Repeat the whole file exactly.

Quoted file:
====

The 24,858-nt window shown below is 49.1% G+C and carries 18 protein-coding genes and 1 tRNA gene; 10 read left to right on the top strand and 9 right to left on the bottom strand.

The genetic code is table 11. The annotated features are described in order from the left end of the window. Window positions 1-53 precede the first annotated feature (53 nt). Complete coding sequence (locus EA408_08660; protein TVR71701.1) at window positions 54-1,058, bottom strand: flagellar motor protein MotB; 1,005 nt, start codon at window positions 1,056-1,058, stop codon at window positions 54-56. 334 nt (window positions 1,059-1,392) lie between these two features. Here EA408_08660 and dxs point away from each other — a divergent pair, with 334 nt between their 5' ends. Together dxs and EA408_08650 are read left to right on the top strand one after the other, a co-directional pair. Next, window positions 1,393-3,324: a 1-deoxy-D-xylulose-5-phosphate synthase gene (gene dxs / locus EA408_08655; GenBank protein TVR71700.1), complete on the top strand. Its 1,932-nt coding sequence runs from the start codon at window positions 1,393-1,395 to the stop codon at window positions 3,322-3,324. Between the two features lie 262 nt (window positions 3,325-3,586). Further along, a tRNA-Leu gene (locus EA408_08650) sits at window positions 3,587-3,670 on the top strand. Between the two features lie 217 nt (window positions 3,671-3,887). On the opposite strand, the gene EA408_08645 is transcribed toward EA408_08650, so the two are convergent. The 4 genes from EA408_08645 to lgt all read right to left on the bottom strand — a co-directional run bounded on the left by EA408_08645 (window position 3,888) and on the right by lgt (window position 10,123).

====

The 24,858-nt window shown below is 49.1% G+C and carries 18 protein-coding genes and 1 tRNA gene; 10 read left to right on the top strand and 9 right to left on the bottom strand.

The genetic code is table 11. The annotated features are described in order from the left end of the window. Window positions 1-53 precede the first annotated feature (53 nt). Complete coding sequence (locus EA408_08660; protein TVR71701.1) at window positions 54-1,058, bottom strand: flagellar motor protein MotB; 1,005 nt, start codon at window positions 1,056-1,058, stop codon at window positions 54-56. 334 nt (window positions 1,059-1,392) lie between these two features. Here EA408_08660 and dxs point away from each other — a divergent pair, with 334 nt between their 5' ends. Together dxs and EA408_08650 are read left to right on the top strand one after the other, a co-directional pair. Next, window positions 1,393-3,324: a 1-deoxy-D-xylulose-5-phosphate synthase gene (gene dxs / locus EA408_08655; GenBank protein TVR71700.1), complete on the top strand. Its 1,932-nt coding sequence runs from the start codon at window positions 1,393-1,395 to the stop codon at window positions 3,322-3,324. Between the two features lie 262 nt (window positions 3,325-3,586). Further along, a tRNA-Leu gene (locus EA408_08650) sits at window positions 3,587-3,670 on the top strand. Between the two features lie 217 nt (window positions 3,671-3,887). On the opposite strand, the gene EA408_08645 is transcribed toward EA408_08650, so the two are convergent. The 4 genes from EA408_08645 to lgt all read right to left on the bottom strand — a co-directional run bounded on the left by EA408_08645 (window position 3,888) and on the right by lgt (window position 10,123).